City Lit Blog

"Let’s Talk Loneliness", 17-21 June 2019

Story added 17th Jun 2019

Lets Talk Loneliness, Department for Digital, Culture, Media & Sport, Office for Civil Society, Mims Davies MP

 

Let’s Talk Loneliness, 17 – 21 June 2019

 

This week is Loneliness Awareness Week, Let's Talk Loneliness is new initiative from Loneliness Minister Mims Davies to encourage people to speak out and help tackle the issue of loneliness.

There is much said about the reported social care 'crisis' in the UK. This has been caused by a myriad of factors, not least our rapidly ageing population, but one factor that often gets overlooked is the issue of loneliness.

Figures from the 'Campaign to End' Loneliness suggest as many as 1 in 10 appointments made with GPs can be directly attributed to loneliness. Studies show loneliness can have a stark impact on a person's mental and physical health, with a lack of social activity equivalent to smoking 15 cigarettes a day in terms of long term health impact.

The 'Campaign to End Loneliness' also demonstrate that it's simple everyday human contact that many people miss most of all - whether that's enjoying a laugh with a friend (51%) or even receiving a hug from a friend or loved one (46%). However it's not, as many assume, an issue solely confined to the elderly. Even with the multitude of opportunities to connect presented by social networking websites such as Facebook and Twitter, and apps such as WhatsApp, recent research from counselling service Relate suggests as many as one in five Brits regularly feel lonely, with one in eight saying they had no close friend they could turn to in a time of need. Reading these stark figures, it's perhaps unsurprising to hear talk of a 'crisis' in social care. And, whilst technology can be one remedy to help people overcome crippling loneliness, these figures are also a reminder that there really is very little that can match face-to-face human contact in breaking down the barriers around this growing societal issue.

Minister for Loneliness Mims Davies said “Loneliness is one of the biggest health challenges our country faces. It can affect anyone at any time and its impact is in line with smoking or obesity. But we can only begin to help one another if we feel able to understand, recognise and talk about it.” 

“Let’s Talk Loneliness’ will encourage us all to engage with this issue, speak up without stigma, spot the signs of loneliness and help build more meaningful connections so people feel less isolated.”

The campaign brings together charities such as the Marmalade Trust, the Co-op Foundation, the British Red Cross, the Campaign to End Loneliness, Mind, Public Health England and the Jo Cox Foundation to help people talk about their feelings. Whilst there is no 'one size fits all' solution to curbing the issue of loneliness, we are confident that adult education is just one route to help tackle the problem head on.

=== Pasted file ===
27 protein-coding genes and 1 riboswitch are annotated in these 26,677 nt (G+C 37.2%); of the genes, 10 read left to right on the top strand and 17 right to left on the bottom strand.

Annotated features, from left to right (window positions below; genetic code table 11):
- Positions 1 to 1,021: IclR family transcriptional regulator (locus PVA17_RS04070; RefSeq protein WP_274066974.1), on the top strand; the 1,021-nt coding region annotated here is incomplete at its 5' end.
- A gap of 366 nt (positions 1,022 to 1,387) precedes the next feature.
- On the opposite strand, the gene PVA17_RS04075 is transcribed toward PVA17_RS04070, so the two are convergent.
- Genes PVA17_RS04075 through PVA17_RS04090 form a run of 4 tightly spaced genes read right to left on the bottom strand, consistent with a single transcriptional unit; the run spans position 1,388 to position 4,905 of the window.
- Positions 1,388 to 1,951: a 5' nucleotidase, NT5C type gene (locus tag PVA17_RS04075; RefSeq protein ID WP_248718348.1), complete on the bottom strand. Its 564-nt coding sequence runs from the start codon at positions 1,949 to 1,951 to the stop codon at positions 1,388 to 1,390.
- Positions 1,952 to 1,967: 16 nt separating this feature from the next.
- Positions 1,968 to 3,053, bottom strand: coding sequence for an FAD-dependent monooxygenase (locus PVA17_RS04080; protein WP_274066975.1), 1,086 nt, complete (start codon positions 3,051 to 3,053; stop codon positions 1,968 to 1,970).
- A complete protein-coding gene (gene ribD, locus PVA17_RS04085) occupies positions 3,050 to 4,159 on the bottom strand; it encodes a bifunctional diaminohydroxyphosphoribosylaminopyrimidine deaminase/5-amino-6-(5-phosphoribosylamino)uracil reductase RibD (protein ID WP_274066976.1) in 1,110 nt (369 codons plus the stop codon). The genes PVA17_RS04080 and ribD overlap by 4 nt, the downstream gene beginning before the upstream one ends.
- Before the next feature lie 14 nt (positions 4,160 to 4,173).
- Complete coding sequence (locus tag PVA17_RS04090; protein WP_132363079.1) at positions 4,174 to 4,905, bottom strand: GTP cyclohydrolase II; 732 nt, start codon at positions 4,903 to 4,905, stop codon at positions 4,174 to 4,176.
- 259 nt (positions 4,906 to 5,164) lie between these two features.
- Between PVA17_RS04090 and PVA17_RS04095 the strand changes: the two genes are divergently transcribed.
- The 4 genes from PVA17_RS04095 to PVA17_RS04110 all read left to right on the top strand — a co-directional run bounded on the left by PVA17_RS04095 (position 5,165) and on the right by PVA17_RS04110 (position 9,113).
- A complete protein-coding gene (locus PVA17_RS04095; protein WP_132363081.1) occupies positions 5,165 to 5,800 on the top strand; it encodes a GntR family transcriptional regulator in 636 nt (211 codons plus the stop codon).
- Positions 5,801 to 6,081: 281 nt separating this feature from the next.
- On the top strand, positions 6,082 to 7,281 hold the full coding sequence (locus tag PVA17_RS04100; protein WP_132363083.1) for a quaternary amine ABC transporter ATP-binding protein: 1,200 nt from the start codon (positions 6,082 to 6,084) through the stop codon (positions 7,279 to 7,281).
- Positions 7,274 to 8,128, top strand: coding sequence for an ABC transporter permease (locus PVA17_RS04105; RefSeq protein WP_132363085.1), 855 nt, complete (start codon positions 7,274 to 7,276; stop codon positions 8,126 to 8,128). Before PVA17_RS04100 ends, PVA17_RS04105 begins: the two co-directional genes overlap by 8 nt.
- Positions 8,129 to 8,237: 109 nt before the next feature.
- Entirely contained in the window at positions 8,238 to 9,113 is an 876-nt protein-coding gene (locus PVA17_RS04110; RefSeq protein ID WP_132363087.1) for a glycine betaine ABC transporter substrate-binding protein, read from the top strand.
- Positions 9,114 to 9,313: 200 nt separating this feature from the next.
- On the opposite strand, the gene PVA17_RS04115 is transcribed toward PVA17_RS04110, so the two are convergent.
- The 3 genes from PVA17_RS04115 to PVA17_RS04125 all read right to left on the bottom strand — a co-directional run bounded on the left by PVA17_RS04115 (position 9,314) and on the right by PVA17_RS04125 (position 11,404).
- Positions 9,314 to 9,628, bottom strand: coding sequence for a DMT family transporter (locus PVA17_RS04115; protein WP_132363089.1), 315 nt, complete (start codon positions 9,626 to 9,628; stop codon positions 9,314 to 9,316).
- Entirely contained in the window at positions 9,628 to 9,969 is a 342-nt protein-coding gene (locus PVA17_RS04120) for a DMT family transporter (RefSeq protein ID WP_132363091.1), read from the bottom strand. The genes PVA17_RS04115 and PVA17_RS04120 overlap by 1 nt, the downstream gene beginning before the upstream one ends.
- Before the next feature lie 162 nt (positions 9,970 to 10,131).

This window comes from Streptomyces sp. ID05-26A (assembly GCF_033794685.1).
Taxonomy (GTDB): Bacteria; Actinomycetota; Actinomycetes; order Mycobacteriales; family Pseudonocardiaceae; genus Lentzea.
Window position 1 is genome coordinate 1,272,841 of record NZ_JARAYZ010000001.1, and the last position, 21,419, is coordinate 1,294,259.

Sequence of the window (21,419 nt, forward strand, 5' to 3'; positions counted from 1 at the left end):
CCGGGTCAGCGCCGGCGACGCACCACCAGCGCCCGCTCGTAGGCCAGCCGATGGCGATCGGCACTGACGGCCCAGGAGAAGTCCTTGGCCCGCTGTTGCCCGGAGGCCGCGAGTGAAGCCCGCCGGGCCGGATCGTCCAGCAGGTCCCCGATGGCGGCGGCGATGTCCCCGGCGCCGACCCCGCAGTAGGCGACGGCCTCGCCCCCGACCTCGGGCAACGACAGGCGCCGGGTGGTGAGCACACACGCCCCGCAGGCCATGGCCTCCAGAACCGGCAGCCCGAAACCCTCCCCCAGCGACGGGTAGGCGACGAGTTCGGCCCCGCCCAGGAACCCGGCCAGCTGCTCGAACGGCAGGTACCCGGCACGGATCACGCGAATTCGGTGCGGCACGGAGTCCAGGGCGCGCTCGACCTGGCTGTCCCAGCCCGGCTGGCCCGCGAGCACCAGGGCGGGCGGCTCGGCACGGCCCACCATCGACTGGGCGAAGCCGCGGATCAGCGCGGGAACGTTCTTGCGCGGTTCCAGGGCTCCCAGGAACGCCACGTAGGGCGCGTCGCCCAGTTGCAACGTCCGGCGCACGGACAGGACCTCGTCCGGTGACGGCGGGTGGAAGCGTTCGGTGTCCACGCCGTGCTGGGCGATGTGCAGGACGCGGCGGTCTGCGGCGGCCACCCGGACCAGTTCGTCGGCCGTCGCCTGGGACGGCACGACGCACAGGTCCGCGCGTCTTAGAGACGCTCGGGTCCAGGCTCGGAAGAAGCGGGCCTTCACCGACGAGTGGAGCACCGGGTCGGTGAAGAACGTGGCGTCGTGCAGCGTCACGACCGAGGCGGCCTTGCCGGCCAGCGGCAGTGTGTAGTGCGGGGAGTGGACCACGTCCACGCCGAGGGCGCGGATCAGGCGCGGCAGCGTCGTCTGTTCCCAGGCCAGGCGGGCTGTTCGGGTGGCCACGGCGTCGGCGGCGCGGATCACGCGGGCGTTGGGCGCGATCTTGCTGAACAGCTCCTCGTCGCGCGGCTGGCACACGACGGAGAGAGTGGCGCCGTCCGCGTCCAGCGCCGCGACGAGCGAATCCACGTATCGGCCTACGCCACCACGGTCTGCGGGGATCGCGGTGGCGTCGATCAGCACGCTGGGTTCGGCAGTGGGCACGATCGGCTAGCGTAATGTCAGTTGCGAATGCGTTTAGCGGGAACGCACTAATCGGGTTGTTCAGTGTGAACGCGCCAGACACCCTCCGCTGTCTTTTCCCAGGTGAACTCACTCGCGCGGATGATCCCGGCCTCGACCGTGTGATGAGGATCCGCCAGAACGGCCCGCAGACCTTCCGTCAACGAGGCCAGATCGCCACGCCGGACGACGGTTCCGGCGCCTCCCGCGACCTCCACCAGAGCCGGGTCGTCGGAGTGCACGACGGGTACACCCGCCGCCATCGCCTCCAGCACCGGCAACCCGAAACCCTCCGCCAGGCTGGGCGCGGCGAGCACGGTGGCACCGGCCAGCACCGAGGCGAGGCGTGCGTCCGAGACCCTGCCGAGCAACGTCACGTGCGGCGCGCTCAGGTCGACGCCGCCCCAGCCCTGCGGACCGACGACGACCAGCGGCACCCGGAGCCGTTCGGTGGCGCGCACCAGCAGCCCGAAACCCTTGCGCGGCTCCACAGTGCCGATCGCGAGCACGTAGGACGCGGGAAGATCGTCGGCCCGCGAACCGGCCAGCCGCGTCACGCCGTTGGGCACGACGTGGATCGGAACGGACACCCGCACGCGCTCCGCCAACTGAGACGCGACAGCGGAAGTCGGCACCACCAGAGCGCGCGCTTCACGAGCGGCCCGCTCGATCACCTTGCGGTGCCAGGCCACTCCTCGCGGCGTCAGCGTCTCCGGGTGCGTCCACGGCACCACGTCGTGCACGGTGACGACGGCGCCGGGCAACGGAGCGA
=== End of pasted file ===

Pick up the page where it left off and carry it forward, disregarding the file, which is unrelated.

Phil Chamberlain, Executive Director for External Engagement at City Lit, commented: “At City Lit, we believe lifelong learning is key to helping people stay mentally stimulated throughout both their working life and well into retirement - broadening horizons, challenging people to leave their comfort zone and 'conquer new worlds', and helping people to make new contacts and connections that may have seemed beyond reach prior to setting out on a course. Day in day out, we see how adult learning opportunities can transform the confidence and wellbeing of our students - which leads us to believe we can help beat the stigma of loneliness and promote a sense of belonging in our London community. Loneliness is too big an issue to have one simple solution applied to it, and that is why the campaign launched today is a real step in the right direction”. 

New YouGov research shows people in cities surveyed had a higher incidence of reporting feeling lonely than the UK overall (56% v. 44%). One of the great joys of working at City Lit is the jovial atmosphere that is immediately apparent as you walk through our doors each day - our café area is a hive of activity with students of all ages laughing, debating or simply catching up. 

25% of adults have reported feeling lonely on weekends. At City Lit we believe lifelong learning is key to helping people stay mentally stimulated throughout both their home, working life and well into retirement - broadening horizons, challenging people to leave their comfort zone and 'conquer new worlds', and helping people to make new contacts and connections that may have seemed beyond reach prior to setting out on a course.

We've witnessed countless examples of how adult learning transforms confidence and wellbeing – from Penelope, a retired teacher who attended courses here to help bring back a sense of purpose to her life, to Yunus, a student in his 80s who has been studying here since the early 1960s due to the intellectual stimulation and sense of community he believes adult education provides him. Over 20,000 of our enrolments each year are from people over the age of 60, so it is clear there is a huge appetite amongst this demographic for both mental stimulation and the sense of community adult learning can foster.

The malevolent effect of loneliness on social care doesn't always get the national attention we believe it deserves. It's an issue that is not going away - and it's one that will continue to place a huge burden on the NHS if closer scrutiny is not paid to the issue.

 

#LetsTalkLoneliness

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